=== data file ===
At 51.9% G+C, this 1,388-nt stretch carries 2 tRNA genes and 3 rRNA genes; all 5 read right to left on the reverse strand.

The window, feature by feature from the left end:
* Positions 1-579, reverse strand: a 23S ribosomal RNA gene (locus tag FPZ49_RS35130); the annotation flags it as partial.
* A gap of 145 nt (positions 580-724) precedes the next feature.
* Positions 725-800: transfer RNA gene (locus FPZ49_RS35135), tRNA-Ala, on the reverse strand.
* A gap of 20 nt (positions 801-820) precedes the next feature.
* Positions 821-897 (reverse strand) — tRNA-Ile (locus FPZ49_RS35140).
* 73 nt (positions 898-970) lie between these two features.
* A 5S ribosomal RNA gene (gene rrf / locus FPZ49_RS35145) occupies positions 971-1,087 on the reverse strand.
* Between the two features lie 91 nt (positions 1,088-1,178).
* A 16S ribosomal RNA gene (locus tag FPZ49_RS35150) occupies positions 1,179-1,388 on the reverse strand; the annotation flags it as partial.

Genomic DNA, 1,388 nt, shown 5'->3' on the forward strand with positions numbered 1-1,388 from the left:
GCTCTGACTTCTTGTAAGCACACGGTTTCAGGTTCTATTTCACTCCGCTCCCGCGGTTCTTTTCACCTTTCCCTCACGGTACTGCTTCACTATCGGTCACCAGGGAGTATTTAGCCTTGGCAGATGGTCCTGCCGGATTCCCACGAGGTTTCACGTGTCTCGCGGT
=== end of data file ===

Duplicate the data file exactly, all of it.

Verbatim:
At 51.9% G+C, this 1,388-nt stretch carries 2 tRNA genes and 3 rRNA genes; all 5 read right to left on the reverse strand.

The window, feature by feature from the left end:
* Positions 1-579, reverse strand: a 23S ribosomal RNA gene (locus tag FPZ49_RS35130); the annotation flags it as partial.
* A gap of 145 nt (positions 580-724) precedes the next feature.
* Positions 725-800: transfer RNA gene (locus FPZ49_RS35135), tRNA-Ala, on the reverse strand.
* A gap of 20 nt (positions 801-820) precedes the next feature.
* Positions 821-897 (reverse strand) — tRNA-Ile (locus FPZ49_RS35140).
* 73 nt (positions 898-970) lie between these two features.
* A 5S ribosomal RNA gene (gene rrf / locus FPZ49_RS35145) occupies positions 971-1,087 on the reverse strand.
* Between the two features lie 91 nt (positions 1,088-1,178).
* A 16S ribosomal RNA gene (locus tag FPZ49_RS35150) occupies positions 1,179-1,388 on the reverse strand; the annotation flags it as partial.

Genomic DNA, 1,388 nt, shown 5'->3' on the forward strand with positions numbered 1-1,388 from the left:
GCTCTGACTTCTTGTAAGCACACGGTTTCAGGTTCTATTTCACTCCGCTCCCGCGGTTCTTTTCACCTTTCCCTCACGGTACTGCTTCACTATCGGTCACCAGGGAGTATTTAGCCTTGGCAGATGGTCCTGCCGGATTCCCACGAGGTTTCACGTGTCTCGCGGT